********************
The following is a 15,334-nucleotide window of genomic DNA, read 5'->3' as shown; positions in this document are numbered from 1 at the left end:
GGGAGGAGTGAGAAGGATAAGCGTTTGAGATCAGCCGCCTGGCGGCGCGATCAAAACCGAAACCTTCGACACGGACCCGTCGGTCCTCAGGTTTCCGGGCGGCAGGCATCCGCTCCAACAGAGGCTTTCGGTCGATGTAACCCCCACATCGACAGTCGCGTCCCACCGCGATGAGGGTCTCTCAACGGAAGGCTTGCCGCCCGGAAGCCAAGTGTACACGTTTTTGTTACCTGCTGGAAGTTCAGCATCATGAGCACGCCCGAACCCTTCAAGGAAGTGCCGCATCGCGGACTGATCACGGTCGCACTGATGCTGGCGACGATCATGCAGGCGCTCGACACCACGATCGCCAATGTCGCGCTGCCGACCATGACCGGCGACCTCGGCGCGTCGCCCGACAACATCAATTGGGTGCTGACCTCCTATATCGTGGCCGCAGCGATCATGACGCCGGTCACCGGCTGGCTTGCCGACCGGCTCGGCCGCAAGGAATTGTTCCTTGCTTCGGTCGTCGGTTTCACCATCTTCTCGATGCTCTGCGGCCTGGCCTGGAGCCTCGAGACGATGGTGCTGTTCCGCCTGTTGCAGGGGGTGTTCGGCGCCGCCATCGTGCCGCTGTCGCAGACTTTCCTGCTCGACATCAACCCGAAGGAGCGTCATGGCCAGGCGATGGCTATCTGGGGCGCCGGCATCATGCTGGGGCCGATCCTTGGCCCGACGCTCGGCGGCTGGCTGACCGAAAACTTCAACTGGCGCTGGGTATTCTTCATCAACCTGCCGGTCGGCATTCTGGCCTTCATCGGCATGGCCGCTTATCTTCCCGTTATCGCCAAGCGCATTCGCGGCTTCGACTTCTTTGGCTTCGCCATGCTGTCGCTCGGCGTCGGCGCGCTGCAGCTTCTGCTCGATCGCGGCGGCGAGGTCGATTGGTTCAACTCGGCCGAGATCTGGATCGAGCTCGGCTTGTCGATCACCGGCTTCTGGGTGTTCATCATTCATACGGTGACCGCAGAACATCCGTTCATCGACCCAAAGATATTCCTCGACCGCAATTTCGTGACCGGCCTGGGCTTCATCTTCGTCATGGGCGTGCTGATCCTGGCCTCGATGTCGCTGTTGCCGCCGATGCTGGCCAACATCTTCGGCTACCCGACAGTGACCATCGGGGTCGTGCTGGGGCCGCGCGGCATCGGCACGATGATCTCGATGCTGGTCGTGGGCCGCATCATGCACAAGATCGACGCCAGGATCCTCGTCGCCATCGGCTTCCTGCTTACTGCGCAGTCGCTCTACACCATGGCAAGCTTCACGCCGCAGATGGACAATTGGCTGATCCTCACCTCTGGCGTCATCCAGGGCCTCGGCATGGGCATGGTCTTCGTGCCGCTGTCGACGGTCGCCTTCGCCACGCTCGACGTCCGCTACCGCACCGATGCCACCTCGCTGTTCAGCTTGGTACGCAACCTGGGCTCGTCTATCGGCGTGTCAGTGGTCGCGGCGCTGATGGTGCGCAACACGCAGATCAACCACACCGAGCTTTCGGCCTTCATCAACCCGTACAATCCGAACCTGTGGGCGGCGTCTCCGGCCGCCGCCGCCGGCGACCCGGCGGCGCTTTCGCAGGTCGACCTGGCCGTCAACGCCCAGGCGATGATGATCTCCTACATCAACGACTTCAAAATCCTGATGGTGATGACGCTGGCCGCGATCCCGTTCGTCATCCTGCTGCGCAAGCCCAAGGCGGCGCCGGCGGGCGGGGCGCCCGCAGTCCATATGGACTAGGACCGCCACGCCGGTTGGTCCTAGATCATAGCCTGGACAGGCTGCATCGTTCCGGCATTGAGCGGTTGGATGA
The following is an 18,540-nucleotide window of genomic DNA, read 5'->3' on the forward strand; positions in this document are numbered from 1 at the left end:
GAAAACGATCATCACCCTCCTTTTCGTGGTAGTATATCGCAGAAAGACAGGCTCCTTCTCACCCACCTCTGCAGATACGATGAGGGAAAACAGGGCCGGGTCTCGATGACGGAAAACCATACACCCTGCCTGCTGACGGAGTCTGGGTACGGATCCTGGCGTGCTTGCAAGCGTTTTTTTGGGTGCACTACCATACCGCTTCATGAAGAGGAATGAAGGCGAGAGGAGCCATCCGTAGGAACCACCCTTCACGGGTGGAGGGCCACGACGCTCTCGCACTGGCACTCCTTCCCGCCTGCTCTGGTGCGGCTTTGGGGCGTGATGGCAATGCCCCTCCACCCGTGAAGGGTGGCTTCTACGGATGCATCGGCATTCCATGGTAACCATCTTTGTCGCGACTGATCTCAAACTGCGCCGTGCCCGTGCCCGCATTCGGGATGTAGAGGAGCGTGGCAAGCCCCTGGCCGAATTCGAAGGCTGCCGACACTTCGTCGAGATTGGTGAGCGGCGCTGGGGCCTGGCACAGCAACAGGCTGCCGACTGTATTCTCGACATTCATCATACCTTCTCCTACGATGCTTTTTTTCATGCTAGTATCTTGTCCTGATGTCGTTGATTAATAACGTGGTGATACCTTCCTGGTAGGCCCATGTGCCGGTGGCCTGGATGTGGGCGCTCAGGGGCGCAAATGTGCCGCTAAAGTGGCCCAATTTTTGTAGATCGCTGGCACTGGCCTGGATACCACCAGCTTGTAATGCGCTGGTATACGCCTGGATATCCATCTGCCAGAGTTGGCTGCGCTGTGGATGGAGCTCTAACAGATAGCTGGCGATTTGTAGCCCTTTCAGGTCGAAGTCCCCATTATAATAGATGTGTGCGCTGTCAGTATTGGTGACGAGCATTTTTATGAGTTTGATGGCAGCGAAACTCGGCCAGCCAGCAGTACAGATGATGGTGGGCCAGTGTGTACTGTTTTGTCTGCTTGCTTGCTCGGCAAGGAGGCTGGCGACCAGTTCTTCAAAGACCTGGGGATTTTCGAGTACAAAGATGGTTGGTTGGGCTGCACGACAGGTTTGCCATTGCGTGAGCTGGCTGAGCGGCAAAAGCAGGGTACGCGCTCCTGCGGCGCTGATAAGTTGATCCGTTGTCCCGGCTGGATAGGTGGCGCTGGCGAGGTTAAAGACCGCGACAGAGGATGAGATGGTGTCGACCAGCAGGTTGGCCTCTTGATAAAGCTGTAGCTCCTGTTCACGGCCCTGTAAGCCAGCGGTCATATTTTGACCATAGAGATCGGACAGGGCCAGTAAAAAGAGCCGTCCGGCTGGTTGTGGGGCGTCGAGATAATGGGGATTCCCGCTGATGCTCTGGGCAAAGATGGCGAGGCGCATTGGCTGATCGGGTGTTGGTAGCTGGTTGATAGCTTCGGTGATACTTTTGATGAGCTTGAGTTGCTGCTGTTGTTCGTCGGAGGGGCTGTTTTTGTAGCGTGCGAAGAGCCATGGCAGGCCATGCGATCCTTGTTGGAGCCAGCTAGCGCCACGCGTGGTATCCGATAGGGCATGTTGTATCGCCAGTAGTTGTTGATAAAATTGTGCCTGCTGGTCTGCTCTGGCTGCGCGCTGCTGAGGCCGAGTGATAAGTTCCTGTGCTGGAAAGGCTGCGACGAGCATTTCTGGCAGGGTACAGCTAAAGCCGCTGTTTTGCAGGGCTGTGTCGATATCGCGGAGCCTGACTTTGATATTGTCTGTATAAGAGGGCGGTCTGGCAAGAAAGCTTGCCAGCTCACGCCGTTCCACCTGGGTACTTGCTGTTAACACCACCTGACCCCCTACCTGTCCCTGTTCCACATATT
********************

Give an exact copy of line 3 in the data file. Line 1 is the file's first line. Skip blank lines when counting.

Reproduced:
The following is an 18,540-nucleotide window of genomic DNA, read 5'->3' on the forward strand; positions in this document are numbered from 1 at the left end: